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Likelihood Ratio (LR) in Emergency Medicine


Diagnosis of diverticulitis with hands and blood tests. Is it a good idea?

Clinical Scenario

A 66 yo man complains of left lower quadrant (LLQ) abdominal pain from 4/5 hours. The pain is described as crampy initially, than continuous, there is not vomit. Temperature is 37.5°C. Abdomen is treatable, with moderate pain and tenderness localized at LLQ , there is not history of prior abdominal surgery. 
ED US excluded the specter of an AAA.
WBC 13.000/μl
CPR: 51 mg/L

Probably this patient suffers of an acute diverticulitis. 
Is it an urgent imaging necessary to confirm the diagnosis? 


The patient presented above has a high probability to have an acute non complicated diverticulitis, imaging tests have a little impact on disease’s management.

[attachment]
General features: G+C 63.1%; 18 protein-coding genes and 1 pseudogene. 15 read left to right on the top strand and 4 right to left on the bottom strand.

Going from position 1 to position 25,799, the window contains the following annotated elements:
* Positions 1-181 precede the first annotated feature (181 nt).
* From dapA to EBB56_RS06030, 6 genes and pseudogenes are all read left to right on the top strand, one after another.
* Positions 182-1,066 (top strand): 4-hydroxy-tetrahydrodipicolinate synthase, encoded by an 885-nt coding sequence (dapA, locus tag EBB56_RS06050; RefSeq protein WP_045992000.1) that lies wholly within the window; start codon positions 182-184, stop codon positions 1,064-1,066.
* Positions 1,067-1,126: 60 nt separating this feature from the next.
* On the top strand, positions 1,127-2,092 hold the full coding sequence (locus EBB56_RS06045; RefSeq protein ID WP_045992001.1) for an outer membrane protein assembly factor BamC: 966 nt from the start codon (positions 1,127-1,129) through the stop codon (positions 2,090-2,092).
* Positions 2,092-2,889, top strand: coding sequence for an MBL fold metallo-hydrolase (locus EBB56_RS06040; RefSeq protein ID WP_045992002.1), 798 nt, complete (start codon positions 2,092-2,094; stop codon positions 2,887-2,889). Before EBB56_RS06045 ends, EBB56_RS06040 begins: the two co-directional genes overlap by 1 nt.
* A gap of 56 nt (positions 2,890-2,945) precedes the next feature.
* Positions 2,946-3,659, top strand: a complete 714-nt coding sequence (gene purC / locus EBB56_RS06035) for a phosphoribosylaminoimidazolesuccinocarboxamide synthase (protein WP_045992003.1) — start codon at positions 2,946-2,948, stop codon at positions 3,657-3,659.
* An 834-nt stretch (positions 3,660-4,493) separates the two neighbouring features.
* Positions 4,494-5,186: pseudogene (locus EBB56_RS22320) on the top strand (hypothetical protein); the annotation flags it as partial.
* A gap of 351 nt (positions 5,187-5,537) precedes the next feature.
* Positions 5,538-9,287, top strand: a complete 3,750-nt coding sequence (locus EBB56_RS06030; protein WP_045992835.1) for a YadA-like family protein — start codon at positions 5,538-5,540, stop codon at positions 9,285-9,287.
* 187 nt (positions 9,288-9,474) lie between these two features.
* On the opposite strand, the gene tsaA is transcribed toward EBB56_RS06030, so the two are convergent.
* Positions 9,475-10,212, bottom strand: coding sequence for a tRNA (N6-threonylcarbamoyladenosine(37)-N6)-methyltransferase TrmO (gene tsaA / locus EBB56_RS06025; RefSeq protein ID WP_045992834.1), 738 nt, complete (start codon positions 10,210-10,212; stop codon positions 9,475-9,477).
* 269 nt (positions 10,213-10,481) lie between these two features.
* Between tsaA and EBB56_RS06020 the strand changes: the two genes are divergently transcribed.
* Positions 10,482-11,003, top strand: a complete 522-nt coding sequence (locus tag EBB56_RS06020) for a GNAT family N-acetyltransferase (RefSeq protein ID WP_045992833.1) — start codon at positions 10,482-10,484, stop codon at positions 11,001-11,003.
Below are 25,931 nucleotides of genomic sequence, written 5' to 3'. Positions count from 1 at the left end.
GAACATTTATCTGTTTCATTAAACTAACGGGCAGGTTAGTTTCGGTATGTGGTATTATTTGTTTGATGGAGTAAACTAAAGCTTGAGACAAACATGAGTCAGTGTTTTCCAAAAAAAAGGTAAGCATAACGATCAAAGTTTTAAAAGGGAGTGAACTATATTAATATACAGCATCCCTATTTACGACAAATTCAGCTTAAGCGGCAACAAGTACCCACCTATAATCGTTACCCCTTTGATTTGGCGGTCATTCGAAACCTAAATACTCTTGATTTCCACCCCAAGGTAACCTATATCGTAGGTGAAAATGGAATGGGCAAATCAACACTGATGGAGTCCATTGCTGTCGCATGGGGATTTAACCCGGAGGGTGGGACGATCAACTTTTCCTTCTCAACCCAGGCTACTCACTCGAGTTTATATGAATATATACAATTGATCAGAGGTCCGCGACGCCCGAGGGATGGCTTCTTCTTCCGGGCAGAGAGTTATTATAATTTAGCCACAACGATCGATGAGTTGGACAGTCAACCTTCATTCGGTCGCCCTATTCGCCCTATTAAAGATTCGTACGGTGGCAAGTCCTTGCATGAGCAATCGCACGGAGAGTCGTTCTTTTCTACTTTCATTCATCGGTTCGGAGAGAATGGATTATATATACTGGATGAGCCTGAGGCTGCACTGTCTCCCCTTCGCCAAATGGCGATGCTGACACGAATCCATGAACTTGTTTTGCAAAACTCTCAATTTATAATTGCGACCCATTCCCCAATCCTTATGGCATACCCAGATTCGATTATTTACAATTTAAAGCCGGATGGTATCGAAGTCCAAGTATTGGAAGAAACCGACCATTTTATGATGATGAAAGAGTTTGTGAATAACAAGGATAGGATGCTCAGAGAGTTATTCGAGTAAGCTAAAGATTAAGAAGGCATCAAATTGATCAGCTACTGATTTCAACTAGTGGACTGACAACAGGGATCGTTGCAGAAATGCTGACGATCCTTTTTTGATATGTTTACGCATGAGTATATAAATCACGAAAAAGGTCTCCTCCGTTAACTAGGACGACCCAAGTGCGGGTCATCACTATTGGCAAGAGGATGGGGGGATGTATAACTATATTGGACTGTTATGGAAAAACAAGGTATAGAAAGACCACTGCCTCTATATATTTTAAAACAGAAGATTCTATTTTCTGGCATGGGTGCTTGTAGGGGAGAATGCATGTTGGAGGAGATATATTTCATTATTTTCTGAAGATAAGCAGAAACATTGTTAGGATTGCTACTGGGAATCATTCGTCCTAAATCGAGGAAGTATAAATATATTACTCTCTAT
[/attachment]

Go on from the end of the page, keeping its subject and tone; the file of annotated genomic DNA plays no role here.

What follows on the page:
Imaging is necessary when all 3 clinical features aren’t present, or when the patient is very ill and the suspect  of any complication is very high. 
On the other hand the absence of any of 3 clinical features isn’t useful to rule out an acute diverticulitis. 


A clinical decision rule to establish the diagnosis of acute diverticulitis at the Emergency Department. 
Dis Colon Rectum 2010 53 896-904

JRT Monson
Management of acute diverticulitis: is less more?
Dis Colon Rectum 2011 54 126-128

Ciro Paolillo

to be continued...

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